December 2009 Volume 2, Number 1


Each site characterization program is unique designed to fit the project and the unique conditions inherent in every project. Site conditions should dictate what is ultimately carried out.

uncertainty is far beyond the scope of this paper; however, based on experience, actual results (cost and scope) for like projects can be factored in to ensure that the project under consideration is not an outlier in terms of the proposed level of effort. For example, Figure 2 shows the results of the number of borings/CPTs by facility area and hazard category for projects with which we have been involved, as well as results from familiar case histories. The hazard category is somewhat subjective and is not based on any hard and fast criteria; rather, it is more qualitative, based on our experience. The results show considerable scatter in terms of hazard, but there is a distinct trend in terms of size; the larger the facility, the more exploration. These results are not unlike the suggestions of Sowers [4] in the size range of about 1,000 m 2 to 100,000 m 2 (about 11,000 ft2 to 1,000,000 ft2) for dams/dikes, multistory buildings, and manufacturing plants. In the same way, Figure 3 depicts the geotechnical cost in relation to the total estimated cost (TEC) of a particular project. The projects shown are those with which we have been involved or that are found in the literature and for which reasonable cost information is available. They are categorized by focus on transportation, power, nuclear fuel handling, and liquefied natural gas (LNG). While the scatter is significant, trends are still obvious; the higher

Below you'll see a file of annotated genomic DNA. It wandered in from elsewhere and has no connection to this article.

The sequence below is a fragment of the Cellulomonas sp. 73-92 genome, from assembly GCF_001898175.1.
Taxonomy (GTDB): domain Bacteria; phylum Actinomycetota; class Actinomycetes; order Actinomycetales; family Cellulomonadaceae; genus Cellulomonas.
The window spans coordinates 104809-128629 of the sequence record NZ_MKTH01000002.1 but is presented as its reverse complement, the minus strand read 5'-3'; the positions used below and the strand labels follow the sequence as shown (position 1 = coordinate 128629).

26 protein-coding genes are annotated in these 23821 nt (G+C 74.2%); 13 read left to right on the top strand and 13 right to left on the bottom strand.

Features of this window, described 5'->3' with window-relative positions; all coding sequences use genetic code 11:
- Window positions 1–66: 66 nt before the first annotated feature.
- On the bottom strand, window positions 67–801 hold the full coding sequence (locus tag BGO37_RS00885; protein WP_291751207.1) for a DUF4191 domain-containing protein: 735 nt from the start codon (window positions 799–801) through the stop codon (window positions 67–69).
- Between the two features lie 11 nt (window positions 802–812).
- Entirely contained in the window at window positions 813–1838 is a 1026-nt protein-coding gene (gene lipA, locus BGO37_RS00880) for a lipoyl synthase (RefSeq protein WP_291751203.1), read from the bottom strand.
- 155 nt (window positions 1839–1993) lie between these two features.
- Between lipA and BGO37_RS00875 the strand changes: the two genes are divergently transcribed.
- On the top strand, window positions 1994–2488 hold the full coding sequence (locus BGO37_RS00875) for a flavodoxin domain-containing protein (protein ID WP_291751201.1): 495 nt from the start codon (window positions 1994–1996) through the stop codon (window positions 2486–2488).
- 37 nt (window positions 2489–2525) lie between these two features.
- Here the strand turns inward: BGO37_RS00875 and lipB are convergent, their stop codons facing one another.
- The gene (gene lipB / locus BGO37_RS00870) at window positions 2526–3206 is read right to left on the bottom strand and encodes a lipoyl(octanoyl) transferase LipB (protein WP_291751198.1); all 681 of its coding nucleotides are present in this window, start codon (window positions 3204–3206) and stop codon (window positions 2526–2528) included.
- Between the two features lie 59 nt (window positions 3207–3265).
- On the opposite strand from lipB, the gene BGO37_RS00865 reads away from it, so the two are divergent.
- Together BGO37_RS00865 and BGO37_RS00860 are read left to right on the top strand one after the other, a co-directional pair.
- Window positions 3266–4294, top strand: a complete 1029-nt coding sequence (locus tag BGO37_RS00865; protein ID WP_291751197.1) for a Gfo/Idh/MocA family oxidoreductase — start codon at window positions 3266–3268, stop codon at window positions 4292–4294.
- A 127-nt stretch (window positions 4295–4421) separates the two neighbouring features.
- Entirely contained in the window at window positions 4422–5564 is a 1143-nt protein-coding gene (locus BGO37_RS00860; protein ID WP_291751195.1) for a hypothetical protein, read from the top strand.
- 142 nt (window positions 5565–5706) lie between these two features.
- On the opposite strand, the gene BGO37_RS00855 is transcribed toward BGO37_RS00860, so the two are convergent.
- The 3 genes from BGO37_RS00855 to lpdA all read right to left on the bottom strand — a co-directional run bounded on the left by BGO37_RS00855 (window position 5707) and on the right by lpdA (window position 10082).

the estimated cost, the lower the geotechnical effort on a percentage basis. The projects shown have an average geotechnical expenditure of approximately 0.6% for the range of TEC shown. The large differences result mostly from actual site conditions and the geologic variability associated with the transportation projects in particular, which traverse great distances and involve widely varying geologic and site conditions. The results are not unlike other published cost information. For example, Sowers [4] reports that for an adequate investigation (including laboratory testing and geotechnical engineering) the cost ranges from 0.05% to 0.2% of the TEC but, for critical facilities or facilities with unusual site or subsurface conditions, the cost could increase to range from 0.5% to 1% of the TEC. A range of site investigation costs as a function of TEC was reported by Sara [6]: tunnels (0.3%2%), dams (0.3%1.6%), bridges (0.3%1.8%), roads (0.2%1.5%), and buildings (0.2%0.5%). Littlejohn et al. [7] report that for building projects in the UK, the expenditure for site investigations ranged from 0.1% to 0.3% of TEC; however, they also report that the perception of the respective clients was that the site investigation cost, on average, five times more. Were not sure how to interpret this disparity, other than as an apparent lack of communication, coupled with scope growth.